The name Gävle doesn’t exactly trip off the tongue of most Britons but it has had quite an influence on my appreciation of contemporary music in recent years. So I jumped at the chance of taking
in an album release party in Gävle, which is in Sweden, about 70 miles north of Stockholm.
To put this little adventure into some perspective it is said that Sweden is the world’s most successful country musically as measured by chart hits per capita and other such academic ratios. Within Sweden the town of Gävle is considered to be the music capital by many people, rather than, say, the much larger Stockholm or Gothenburg. Which makes it one of the most happening places in the world, I suppose.
No one is quite sure why. It might be the fact that there is a popular music school in town and that many pupils choose to stay around after graduating. There might be as many as 100 pro-level bands or solo artists in a town of 80,000 people; about the same size as Crewe. And just about every genre you can think of is covered.
Some of these bands/artists have already featured in TMB such as Ida Long, Twiggy Frostbite, and Jenny C, along with electronic outfit Baron Bane, whose album release party this was, for their third album, appropriately named III (not ill, as some people have mistaken it for, including me at first). The previous album, five years ago, was LPTO (LP2)…you get the idea.
The event took place at Sound Society Studios which the Baron Bane personnel jointly own along with another amazing musical alumnus, a polymath genius called, Rikard Sjöblom. It attracts musicians from across Sweden and beyond while being humbly situated in a converted ex-factory on a forlorn industrial estate at the edge of town that took me most of Saturday afternoon to locate, on foot in a blizzard. Boldly wielding a brolly, in a thoroughly English style, (no Swede would ever do that, they would quickly lose face) I soon found out what frostbite is, as my fingers turned to dry twigs.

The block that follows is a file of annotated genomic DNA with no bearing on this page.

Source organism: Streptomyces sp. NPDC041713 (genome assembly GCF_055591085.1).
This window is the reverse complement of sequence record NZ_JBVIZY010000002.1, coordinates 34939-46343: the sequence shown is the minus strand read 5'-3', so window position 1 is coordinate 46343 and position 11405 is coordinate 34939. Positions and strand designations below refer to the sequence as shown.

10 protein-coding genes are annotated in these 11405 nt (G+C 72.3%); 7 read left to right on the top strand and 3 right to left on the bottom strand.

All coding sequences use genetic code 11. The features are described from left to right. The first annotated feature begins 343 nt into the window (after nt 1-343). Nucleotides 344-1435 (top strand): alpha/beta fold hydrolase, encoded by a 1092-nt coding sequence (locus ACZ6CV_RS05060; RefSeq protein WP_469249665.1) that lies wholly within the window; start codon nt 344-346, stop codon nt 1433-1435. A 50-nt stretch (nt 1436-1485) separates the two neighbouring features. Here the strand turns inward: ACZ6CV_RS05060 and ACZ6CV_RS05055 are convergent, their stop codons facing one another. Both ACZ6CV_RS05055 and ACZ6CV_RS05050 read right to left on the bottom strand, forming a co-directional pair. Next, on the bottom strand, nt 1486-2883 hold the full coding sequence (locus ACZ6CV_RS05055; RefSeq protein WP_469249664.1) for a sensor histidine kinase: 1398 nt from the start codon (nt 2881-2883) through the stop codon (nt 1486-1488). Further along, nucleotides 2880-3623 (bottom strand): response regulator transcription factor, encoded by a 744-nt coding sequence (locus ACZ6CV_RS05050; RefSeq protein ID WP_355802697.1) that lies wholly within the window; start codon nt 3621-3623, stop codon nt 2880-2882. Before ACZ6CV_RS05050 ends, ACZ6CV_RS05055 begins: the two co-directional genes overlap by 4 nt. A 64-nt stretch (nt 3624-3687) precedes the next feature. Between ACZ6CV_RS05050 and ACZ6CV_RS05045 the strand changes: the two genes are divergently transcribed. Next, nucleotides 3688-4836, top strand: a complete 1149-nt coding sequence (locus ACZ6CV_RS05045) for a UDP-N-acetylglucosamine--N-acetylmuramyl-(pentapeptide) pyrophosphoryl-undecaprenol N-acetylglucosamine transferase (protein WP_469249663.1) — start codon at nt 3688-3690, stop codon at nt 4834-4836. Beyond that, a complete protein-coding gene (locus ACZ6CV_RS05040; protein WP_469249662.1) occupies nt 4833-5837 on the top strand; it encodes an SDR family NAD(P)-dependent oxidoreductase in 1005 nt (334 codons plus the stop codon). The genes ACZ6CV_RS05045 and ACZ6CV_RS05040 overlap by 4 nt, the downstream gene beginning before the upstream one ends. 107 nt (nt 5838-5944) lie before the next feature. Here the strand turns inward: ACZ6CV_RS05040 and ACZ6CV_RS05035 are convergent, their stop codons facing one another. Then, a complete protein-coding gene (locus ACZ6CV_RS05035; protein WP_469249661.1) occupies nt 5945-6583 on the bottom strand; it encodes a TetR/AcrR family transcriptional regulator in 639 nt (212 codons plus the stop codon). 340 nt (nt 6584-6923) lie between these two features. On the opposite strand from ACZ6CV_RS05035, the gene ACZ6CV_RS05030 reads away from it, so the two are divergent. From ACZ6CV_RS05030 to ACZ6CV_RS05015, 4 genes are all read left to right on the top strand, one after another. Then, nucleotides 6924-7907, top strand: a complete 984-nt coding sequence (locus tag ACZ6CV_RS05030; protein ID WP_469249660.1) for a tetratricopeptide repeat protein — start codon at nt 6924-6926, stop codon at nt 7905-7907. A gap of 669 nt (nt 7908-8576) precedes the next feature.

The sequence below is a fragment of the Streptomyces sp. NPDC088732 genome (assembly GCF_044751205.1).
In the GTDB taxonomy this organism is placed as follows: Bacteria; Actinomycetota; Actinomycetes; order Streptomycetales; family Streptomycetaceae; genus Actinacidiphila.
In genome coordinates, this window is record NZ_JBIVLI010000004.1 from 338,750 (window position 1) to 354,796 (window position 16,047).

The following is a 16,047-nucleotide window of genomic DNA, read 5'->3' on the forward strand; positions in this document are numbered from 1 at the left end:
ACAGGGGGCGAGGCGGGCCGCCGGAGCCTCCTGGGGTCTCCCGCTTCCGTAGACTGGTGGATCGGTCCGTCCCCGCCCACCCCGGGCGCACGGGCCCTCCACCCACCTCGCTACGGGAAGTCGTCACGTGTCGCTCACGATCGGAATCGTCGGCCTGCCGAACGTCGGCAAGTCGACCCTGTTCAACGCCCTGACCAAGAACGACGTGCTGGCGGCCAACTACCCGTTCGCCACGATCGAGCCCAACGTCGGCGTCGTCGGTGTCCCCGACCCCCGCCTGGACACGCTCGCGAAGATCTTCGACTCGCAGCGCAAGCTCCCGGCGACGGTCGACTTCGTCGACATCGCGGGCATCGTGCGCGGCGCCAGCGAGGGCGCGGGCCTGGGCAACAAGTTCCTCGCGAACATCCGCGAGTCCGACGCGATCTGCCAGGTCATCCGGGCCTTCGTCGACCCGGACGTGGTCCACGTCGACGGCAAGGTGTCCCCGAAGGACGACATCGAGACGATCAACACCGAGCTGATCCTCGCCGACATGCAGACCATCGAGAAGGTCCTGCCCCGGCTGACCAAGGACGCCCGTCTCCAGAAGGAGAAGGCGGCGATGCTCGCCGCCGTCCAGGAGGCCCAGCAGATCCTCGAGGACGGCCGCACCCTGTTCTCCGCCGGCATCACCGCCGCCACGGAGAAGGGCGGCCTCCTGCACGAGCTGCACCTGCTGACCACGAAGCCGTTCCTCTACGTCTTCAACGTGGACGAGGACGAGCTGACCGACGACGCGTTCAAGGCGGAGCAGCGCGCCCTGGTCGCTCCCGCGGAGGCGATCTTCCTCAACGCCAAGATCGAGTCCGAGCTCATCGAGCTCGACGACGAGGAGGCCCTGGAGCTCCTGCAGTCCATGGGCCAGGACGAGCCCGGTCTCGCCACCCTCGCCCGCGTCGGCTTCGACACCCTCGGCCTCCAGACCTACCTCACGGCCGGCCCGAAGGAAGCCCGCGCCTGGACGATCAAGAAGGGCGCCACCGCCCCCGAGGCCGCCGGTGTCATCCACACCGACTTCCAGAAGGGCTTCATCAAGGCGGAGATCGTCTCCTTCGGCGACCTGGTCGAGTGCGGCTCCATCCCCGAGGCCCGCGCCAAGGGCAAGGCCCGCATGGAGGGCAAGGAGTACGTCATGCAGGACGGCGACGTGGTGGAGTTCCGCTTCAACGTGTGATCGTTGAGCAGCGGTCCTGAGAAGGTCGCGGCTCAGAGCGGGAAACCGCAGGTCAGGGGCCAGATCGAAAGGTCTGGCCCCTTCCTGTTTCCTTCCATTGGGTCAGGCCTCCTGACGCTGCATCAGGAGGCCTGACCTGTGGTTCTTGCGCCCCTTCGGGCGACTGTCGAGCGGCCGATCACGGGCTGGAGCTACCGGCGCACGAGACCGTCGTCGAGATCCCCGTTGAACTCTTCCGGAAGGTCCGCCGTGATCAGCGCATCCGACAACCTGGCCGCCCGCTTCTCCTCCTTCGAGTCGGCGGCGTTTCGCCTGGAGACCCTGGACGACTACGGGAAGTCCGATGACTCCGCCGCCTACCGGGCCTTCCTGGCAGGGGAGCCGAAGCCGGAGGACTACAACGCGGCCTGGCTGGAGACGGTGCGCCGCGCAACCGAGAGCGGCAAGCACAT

It speaks volumes about this town that on the way back there for the show in the evening (in a taxi this time, with the charming Jenny C and her guitarist Par) we passed two venues where full blown gigs were already under way. As soon as our show was over a few in the crowd dashed off to another album release event on the other side of town – a grindcore band called Gadget this time – that had been timed not to clash with ours. This coming weekend there’s a further one and the weekend after that another two. The town churns out singles, EPs, albums and live shows like the confetti and balloons that rained down on us during the final number tonight.
The studio is the most distinctive setting I’ve ever seen for an event like this. The open plan hall was arranged so that one set of keyboards (played by Christer Jäderlund) is the floor centre piece while another keyboard set plus bass guitar (the dreadlocked Rasmus Diamant) and drums (Petter Diamant) are in an open studio room behind us. Meanwhile, perched up on a couple of balconies are guitarist Stefan Aronsson and singer Ida Long, who doubles as Baron Bane’s main vocalist. It’s like a three-dimensional theatre-in-the-round in reverse with most of the audience (some of them were up on another balcony) up very close and personal with the performers. It’s quite surreal at times, when you’re not sure who you should be watching and the constant shifting of audience posture is like an aerobics class.
Getting the sound balance right was a work of art in itself, and apart from the opening songs where the guitar wasn’t too audible where I was, they did that. But of course, they are engineers after all.